MESA, Ariz. -- Tina Blandford has a bad back and thought moving to Arizona from the East Coast might do her some good.
"Because of my health issues, I wanted to live somewhere that was warmer year-round," she said.
Blandford has lived on a small pension since moving to the sunny state a few months ago and recently found herself in a financial mess.
She looked to the Internet for solutions, logging onto a search engine and punching in the words, "fast cash."
"I said to myself, 'Let me try for a payday loan.' That way I can get, you know, my bills caught up and I won't be behind."
Blandford said she applied for numerous loans on several different websites. While most of the lending companies would only loan her a small amount, one offered her $5,000.
A so-called lender, who had a thick foreign accent, left a promising voicemail on Blandford's phone.
"The funds will be successfully transferring to your checking account within the next 30 days," he said.
Blandford was thrilled.
However, to receive that loan, she had to show the lender she had some money available. Blandford was told to come up with a 10 percent down payment of $500.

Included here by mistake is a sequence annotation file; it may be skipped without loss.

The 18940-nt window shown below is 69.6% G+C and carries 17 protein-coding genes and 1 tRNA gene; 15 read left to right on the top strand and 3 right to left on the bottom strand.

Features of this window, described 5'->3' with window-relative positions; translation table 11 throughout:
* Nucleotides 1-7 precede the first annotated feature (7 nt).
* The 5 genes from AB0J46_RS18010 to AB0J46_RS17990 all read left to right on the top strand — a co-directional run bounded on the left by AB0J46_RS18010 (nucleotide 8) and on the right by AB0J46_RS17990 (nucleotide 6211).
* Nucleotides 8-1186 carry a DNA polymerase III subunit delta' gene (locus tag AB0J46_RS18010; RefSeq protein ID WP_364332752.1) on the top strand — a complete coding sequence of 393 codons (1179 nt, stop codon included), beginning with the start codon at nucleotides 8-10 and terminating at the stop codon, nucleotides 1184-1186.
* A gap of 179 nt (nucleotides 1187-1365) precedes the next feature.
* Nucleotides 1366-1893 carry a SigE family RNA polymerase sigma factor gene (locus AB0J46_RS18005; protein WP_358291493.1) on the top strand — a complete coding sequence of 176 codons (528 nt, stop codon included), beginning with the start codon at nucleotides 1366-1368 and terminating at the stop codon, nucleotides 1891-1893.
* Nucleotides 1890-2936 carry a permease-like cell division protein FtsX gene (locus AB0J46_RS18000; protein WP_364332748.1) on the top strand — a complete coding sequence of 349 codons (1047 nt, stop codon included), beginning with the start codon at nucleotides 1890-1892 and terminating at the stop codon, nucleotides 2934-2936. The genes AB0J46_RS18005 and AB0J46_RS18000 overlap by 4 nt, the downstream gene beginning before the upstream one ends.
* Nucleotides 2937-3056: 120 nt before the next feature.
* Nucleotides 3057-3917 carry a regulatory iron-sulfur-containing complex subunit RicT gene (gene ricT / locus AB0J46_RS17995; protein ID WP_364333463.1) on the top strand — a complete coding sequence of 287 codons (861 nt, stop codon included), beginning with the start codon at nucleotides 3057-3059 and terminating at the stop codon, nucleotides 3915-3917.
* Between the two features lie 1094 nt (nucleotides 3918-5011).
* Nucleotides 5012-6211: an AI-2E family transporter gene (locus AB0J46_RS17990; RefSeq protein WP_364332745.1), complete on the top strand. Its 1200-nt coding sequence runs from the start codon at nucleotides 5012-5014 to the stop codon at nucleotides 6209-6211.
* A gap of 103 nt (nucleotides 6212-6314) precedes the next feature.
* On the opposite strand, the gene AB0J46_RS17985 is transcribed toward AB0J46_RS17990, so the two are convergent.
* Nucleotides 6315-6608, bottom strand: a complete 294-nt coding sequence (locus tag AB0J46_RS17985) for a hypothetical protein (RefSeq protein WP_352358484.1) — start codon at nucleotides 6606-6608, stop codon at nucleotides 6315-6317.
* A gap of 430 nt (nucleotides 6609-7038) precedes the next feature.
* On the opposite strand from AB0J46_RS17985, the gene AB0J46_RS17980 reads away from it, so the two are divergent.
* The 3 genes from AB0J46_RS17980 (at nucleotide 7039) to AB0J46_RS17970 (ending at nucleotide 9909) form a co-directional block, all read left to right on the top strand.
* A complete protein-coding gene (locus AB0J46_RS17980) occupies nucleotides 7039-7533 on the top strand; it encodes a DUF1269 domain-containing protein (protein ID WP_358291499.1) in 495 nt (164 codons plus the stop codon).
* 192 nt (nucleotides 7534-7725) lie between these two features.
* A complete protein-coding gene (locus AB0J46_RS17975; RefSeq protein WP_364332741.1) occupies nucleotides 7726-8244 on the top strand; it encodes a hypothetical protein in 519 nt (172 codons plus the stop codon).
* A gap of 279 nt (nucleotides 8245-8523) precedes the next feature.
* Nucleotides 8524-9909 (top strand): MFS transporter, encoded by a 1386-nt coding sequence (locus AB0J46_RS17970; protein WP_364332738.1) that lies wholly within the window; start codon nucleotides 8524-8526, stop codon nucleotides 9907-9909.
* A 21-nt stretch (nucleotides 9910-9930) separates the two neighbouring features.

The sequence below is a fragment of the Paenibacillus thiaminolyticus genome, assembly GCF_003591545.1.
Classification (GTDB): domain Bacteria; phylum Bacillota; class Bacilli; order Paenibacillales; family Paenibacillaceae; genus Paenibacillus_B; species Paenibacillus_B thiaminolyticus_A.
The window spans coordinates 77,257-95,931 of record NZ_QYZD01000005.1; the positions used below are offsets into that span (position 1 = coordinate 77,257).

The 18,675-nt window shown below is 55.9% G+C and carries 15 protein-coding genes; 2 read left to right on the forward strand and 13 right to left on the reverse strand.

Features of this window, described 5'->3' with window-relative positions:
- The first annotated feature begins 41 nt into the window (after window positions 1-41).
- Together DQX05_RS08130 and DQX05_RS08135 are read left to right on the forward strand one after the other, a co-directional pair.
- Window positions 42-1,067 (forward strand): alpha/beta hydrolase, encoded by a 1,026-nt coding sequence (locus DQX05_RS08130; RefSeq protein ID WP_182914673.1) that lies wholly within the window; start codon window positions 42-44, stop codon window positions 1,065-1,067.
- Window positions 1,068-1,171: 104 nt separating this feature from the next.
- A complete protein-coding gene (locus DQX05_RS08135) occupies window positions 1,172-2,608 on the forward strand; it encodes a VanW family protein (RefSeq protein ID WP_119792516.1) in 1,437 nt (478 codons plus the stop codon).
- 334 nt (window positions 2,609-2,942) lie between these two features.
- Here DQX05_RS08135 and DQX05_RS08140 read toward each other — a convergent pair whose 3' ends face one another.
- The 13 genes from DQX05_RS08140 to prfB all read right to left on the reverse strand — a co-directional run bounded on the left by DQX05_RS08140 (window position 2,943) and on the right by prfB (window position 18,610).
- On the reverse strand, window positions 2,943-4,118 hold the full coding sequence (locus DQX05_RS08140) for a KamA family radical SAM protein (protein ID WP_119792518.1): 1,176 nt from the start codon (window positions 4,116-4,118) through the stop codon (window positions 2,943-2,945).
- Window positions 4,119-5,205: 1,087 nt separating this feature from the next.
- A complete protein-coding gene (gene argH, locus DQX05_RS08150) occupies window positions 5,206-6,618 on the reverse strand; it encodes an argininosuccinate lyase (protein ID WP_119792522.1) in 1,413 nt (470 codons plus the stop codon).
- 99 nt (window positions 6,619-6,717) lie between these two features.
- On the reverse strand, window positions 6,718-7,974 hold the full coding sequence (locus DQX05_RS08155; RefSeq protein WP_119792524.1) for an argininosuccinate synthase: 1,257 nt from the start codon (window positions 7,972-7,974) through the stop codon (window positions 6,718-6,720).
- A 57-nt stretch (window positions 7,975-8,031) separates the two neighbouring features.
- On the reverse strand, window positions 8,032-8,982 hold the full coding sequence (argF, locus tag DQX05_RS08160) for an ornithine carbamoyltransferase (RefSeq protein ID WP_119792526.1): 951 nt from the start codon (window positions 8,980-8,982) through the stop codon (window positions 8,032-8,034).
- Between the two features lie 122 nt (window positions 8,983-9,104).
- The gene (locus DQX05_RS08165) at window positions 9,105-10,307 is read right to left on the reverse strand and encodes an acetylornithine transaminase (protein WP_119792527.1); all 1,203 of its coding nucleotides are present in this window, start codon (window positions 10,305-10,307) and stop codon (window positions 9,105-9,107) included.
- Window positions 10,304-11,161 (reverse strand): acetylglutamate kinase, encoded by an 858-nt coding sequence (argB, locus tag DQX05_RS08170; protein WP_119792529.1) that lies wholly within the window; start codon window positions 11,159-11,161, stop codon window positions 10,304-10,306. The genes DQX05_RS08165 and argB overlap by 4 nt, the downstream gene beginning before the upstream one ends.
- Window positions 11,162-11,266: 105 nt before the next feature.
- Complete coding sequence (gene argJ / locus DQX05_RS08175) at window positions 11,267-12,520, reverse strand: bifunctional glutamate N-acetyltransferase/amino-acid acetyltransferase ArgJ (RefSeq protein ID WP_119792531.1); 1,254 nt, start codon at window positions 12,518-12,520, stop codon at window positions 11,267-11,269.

Blandford, completely out of cash, turned to her mother in New York for help. Her mother agreed to send the money to the loan officer.
But once the lender received the cash, he started demanding more.
Blandford said the loan company didn't want the money wired. Instead, it requested the transaction be made through a Green Dot MoneyPak Card.
With MoneyPak cards, the person giving the money provides the recipient with the code printed on the back.The recipient can then access however much money has been loaded onto the card.
Blandford said her mom used the Green Dot MoneyPak card to send another $440 to the lender to cover fees.
The company still wanted more money, and Blanford's mom ended up giving the lender $1,380 to obtain the $5,000 loan, according to Blandford.
When the lender asked for more money yet again, Blandford knew she and her mother had been scammed.
"I was crying," Blandford said. "I was in pain, more than usual. It was awful."
Not only did the scam leave Blandford more emotionally distressed, it left her mom out nearly $1,400.
Blandford said her story is a cautionary tale for other people struggling financially and thinking of turning to the Internet for loans.
"I mean, I thought they were a credible company until the last $440 they asked for," she said.
3 On Your Side advises consumers to avoid Internet loans entirely.
Those Internet loan websites usually ask for your date of birth, Social Security number and other personal information, and you don't know who is actually receiving it.
Also, use Green Dot MoneyPak Cards with caution, 3 On Your Side says. Although they are legitimate cards, they are frequently used by scammers.